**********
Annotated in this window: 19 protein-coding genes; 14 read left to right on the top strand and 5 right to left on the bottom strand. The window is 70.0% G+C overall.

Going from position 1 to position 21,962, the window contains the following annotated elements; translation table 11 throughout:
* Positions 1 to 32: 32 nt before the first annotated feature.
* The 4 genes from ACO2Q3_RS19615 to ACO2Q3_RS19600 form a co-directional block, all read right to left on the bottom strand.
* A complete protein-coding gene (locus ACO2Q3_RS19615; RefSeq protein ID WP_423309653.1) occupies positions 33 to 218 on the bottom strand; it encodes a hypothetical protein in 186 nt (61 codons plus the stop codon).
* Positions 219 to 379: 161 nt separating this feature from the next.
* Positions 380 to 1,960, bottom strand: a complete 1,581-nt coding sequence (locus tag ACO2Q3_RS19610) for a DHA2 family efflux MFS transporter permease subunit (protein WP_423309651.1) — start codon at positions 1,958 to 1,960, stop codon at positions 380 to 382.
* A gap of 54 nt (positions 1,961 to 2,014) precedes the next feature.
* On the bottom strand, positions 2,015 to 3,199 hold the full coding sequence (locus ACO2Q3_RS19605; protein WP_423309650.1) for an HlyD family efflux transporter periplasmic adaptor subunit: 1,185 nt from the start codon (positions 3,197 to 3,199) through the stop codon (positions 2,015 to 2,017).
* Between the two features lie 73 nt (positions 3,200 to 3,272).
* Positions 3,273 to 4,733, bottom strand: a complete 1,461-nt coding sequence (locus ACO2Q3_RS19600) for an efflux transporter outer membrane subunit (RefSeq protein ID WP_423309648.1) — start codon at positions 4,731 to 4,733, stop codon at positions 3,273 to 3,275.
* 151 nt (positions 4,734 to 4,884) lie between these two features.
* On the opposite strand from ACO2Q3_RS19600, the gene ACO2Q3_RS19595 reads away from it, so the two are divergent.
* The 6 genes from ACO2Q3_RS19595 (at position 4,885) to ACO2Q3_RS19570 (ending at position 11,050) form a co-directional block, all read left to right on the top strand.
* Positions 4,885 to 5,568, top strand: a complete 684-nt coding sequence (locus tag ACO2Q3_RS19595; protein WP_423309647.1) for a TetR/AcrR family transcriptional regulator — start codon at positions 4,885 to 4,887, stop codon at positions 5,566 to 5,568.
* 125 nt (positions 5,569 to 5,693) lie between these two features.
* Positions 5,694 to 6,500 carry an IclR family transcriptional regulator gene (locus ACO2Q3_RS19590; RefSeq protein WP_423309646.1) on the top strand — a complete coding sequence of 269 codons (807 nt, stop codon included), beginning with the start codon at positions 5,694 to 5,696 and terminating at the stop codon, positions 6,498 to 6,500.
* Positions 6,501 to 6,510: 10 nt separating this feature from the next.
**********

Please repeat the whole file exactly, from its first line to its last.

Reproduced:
Annotated in this window: 19 protein-coding genes; 14 read left to right on the top strand and 5 right to left on the bottom strand. The window is 70.0% G+C overall.

Going from position 1 to position 21,962, the window contains the following annotated elements; translation table 11 throughout:
* Positions 1 to 32: 32 nt before the first annotated feature.
* The 4 genes from ACO2Q3_RS19615 to ACO2Q3_RS19600 form a co-directional block, all read right to left on the bottom strand.
* A complete protein-coding gene (locus ACO2Q3_RS19615; RefSeq protein ID WP_423309653.1) occupies positions 33 to 218 on the bottom strand; it encodes a hypothetical protein in 186 nt (61 codons plus the stop codon).
* Positions 219 to 379: 161 nt separating this feature from the next.
* Positions 380 to 1,960, bottom strand: a complete 1,581-nt coding sequence (locus tag ACO2Q3_RS19610) for a DHA2 family efflux MFS transporter permease subunit (protein WP_423309651.1) — start codon at positions 1,958 to 1,960, stop codon at positions 380 to 382.
* A gap of 54 nt (positions 1,961 to 2,014) precedes the next feature.
* On the bottom strand, positions 2,015 to 3,199 hold the full coding sequence (locus ACO2Q3_RS19605; protein WP_423309650.1) for an HlyD family efflux transporter periplasmic adaptor subunit: 1,185 nt from the start codon (positions 3,197 to 3,199) through the stop codon (positions 2,015 to 2,017).
* Between the two features lie 73 nt (positions 3,200 to 3,272).
* Positions 3,273 to 4,733, bottom strand: a complete 1,461-nt coding sequence (locus ACO2Q3_RS19600) for an efflux transporter outer membrane subunit (RefSeq protein ID WP_423309648.1) — start codon at positions 4,731 to 4,733, stop codon at positions 3,273 to 3,275.
* 151 nt (positions 4,734 to 4,884) lie between these two features.
* On the opposite strand from ACO2Q3_RS19600, the gene ACO2Q3_RS19595 reads away from it, so the two are divergent.
* The 6 genes from ACO2Q3_RS19595 (at position 4,885) to ACO2Q3_RS19570 (ending at position 11,050) form a co-directional block, all read left to right on the top strand.
* Positions 4,885 to 5,568, top strand: a complete 684-nt coding sequence (locus tag ACO2Q3_RS19595; protein WP_423309647.1) for a TetR/AcrR family transcriptional regulator — start codon at positions 4,885 to 4,887, stop codon at positions 5,566 to 5,568.
* 125 nt (positions 5,569 to 5,693) lie between these two features.
* Positions 5,694 to 6,500 carry an IclR family transcriptional regulator gene (locus ACO2Q3_RS19590; RefSeq protein WP_423309646.1) on the top strand — a complete coding sequence of 269 codons (807 nt, stop codon included), beginning with the start codon at positions 5,694 to 5,696 and terminating at the stop codon, positions 6,498 to 6,500.
* Positions 6,501 to 6,510: 10 nt separating this feature from the next.